On Tue, Feb 13, 2018 at 11:52 AM, Eric van Gyzen <e...@vangyzen.net> wrote:
> On 02/13/2018 13:43, Ed Maste wrote:
>> On 13 February 2018 at 14:23, Ian Lepore <i...@freebsd.org> wrote:
>>> There are many ways to spell 0.  Why are we using something other than
>>> the simplest way?  Is it a style rule thing, or is it portability-
>>> correctness, or what?
>> I made the change to improve consistency between lib/libc/string and
>> sys/libkern,
>> ...
> I prefer '\0' here because it tells the reader that it's a NUL
> character, as opposed to a NULL pointer or a zero integer.  Yes, the
> reader should already know that, but the author can /help/ the reader by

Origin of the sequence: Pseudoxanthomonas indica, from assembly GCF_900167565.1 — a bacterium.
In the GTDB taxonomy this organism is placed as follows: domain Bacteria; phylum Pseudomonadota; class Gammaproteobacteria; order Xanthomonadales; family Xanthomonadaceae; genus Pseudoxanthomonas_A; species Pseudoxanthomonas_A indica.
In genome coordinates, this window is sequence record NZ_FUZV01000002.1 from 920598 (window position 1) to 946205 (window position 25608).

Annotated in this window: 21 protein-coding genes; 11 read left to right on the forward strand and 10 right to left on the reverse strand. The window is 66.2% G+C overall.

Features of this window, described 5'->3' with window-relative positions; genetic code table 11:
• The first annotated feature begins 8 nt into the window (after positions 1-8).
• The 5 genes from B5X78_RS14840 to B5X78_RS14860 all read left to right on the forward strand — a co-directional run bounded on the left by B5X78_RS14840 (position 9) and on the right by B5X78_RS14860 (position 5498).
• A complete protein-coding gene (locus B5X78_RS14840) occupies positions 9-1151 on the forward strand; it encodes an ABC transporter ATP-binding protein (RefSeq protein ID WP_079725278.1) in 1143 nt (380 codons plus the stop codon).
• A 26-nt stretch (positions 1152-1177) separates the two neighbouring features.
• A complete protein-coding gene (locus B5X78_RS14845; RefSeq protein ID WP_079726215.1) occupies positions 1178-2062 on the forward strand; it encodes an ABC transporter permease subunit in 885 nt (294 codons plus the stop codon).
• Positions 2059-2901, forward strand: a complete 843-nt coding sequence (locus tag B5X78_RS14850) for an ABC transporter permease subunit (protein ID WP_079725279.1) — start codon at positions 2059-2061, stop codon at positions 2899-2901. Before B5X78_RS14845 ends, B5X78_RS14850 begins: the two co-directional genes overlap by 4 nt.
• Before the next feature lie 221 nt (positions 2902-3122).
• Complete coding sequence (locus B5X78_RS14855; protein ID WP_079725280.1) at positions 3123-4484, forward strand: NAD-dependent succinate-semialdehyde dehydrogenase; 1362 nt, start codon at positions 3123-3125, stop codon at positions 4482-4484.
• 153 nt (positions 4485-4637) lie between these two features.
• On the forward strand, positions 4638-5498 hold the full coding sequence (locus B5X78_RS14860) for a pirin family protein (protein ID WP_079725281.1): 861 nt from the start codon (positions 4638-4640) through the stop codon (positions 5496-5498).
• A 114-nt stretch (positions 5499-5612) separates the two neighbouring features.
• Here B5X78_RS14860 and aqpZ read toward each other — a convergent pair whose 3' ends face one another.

> communicating more clearly and completely.

And I prefer 0, because it's easier to type and conveys exactly the
same meaning.  A character NUL is simply a zero integer of char type.

These are standard library string manipulation routines with char
pointer types.  It is already extremely clear to the reader that the
zeros involved are end-of-string sentinels.

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